Challenges for Diadromous Fishes in a Dynamic Global Environment

Challenges to Sustaining Diadromous Fishes through 2100: Lessons Learned from Western North America

Robert T. Lackey

doi: https://doi.org/10.47886/9781934874080.ch38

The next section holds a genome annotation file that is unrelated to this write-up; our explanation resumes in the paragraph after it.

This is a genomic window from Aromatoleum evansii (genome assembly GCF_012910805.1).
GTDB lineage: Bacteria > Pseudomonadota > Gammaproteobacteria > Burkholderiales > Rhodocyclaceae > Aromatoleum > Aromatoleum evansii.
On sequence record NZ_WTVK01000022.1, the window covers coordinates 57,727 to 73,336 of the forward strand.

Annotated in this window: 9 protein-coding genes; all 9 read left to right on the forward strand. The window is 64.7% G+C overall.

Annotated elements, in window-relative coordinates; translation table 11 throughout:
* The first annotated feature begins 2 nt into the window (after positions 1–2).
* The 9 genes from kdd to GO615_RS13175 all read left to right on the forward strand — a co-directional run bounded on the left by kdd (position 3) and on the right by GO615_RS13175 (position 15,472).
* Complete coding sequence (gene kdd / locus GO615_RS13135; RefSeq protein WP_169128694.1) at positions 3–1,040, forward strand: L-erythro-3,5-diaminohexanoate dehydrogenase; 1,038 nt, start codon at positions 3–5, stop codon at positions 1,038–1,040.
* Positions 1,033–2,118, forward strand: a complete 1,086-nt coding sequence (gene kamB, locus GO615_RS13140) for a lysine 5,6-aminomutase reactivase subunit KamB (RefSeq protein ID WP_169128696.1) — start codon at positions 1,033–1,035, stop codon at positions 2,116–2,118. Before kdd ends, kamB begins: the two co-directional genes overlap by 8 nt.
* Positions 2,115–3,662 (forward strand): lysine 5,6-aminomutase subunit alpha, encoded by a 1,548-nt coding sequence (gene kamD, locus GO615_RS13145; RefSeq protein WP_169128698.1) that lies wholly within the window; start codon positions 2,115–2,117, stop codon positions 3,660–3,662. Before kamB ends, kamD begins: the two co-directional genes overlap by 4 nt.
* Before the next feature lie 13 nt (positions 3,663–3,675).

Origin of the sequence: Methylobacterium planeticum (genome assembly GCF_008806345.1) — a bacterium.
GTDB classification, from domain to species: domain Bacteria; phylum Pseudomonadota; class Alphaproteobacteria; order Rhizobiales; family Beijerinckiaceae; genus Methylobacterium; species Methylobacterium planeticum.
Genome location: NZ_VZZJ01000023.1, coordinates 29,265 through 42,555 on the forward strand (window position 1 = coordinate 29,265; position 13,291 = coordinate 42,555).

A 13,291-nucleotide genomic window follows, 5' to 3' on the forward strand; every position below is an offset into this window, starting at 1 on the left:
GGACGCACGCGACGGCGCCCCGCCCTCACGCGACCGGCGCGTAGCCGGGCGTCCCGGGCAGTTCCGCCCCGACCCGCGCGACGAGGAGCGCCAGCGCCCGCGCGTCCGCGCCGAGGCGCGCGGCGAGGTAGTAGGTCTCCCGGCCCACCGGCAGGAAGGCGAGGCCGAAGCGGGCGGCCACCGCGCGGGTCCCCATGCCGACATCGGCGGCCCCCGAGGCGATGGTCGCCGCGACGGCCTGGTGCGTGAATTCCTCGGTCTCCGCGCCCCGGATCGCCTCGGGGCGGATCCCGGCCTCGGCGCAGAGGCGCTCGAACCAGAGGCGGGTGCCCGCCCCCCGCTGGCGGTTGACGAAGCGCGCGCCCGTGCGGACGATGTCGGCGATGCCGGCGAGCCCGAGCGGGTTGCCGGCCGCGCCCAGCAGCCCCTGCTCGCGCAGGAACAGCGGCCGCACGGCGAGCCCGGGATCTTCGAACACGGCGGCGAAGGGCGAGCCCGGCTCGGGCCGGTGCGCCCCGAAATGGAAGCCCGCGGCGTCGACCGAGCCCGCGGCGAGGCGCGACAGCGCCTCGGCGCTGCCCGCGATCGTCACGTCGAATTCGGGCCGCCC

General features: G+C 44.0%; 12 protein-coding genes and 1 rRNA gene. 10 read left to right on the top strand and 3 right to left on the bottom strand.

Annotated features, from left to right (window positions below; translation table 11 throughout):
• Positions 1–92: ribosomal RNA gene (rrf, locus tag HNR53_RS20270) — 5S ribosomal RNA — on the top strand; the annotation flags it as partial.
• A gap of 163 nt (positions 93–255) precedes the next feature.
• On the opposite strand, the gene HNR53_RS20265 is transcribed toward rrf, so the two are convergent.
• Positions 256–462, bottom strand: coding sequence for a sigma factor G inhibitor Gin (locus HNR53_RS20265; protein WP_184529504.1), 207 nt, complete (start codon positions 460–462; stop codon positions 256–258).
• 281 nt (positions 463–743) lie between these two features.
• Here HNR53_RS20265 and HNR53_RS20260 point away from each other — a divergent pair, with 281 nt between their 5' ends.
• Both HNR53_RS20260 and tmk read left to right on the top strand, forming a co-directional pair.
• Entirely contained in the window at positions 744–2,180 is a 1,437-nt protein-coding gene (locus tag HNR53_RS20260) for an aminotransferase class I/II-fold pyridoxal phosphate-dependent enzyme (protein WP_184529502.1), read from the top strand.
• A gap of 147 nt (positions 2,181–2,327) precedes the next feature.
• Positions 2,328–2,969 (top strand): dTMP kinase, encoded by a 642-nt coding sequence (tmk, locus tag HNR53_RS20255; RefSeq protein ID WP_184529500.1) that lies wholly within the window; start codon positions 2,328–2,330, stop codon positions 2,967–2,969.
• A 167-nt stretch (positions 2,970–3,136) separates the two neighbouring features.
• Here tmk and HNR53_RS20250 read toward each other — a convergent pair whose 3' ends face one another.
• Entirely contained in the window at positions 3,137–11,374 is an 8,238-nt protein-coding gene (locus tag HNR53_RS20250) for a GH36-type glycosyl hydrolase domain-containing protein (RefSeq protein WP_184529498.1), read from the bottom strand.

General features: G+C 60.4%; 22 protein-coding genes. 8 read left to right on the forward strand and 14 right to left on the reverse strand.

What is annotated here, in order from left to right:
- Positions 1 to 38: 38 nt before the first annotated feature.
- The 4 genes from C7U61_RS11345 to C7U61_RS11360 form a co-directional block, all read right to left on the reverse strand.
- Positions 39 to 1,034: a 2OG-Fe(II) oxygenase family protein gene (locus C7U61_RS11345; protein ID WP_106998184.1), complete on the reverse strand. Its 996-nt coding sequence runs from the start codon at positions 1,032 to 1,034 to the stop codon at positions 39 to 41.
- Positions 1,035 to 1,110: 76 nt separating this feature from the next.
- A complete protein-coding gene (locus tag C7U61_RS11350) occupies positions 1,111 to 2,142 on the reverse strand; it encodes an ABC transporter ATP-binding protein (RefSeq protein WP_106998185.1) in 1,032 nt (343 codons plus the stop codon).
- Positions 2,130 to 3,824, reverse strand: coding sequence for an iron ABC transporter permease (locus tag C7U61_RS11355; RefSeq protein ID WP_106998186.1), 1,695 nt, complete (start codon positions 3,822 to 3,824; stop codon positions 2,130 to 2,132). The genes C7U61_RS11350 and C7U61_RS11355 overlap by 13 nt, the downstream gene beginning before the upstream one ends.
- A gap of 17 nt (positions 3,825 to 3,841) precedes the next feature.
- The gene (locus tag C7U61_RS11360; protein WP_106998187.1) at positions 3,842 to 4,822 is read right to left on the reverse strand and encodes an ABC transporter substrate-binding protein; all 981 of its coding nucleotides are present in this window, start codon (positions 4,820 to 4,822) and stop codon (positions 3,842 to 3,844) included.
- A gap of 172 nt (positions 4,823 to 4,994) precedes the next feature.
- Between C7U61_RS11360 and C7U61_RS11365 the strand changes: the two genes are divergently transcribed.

Abstract.—An evaluation of the history of efforts to reverse the long-term decline of Pacific salmon in western North America provides instructive policy lessons for the potential recovery of diadromous fishes throughout the world. From California to southern British Columbia, wild runs of Pacific salmon have universally declined and many have disappeared. Billions have been spent in so-far failed attempts to reverse the decline in response to the requirements of the U.S. Endangered Species Act, the Canadian Species at Risk Act, or other laws or policies. The annual expenditure of hundreds of millions of dollars continues, but a sustainable future for wild salmon in this region of North America remains elusive. Despite documented public support for restoring wild salmon, the long-term prognosis for a sustainable future appears problematic. After considering various policy options to increase the numbers of wild salmon and other diadromous species, the major lessons learned were (1) the rules of commerce, especially trends in international commerce and trade, tend to put relentless downward pressure on their numbers; (2) competition for critical natural resources, especially for high quality water, will continue to be great and will work to constrain the numbers of most diadromous species; (3) the aggregate demands of humans will continue to swell, thus tending to limit the available habitat for diadromous species; (4) individual and collective preferences directly determine the future of diadromous species, and there appears to be little indication of a massive and widespread change in those individual and collective preferences; (5) there is an almost insurmountable tendency on the part of elected and appointed officials to avoid explicitly confronting difficult, divisive ecological policy issues; and (6) there is a systematic, often subtle, pressure on fisheries scientists, managers, and analysts to avoid explicitly conveying unpleasant facts to the public, senior bureaucrats, and elected or appointed officials. Fisheries biologists and others continue to craft restoration plans, but an easy, effective approach has yet to emerge that will actually restore and sustain most runs of wild salmon in the region. For most diadromous fishes, restoration options exist that offer both ecological viability and appreciably reduced social disruption, but these options also tend to have more modest restoration objectives.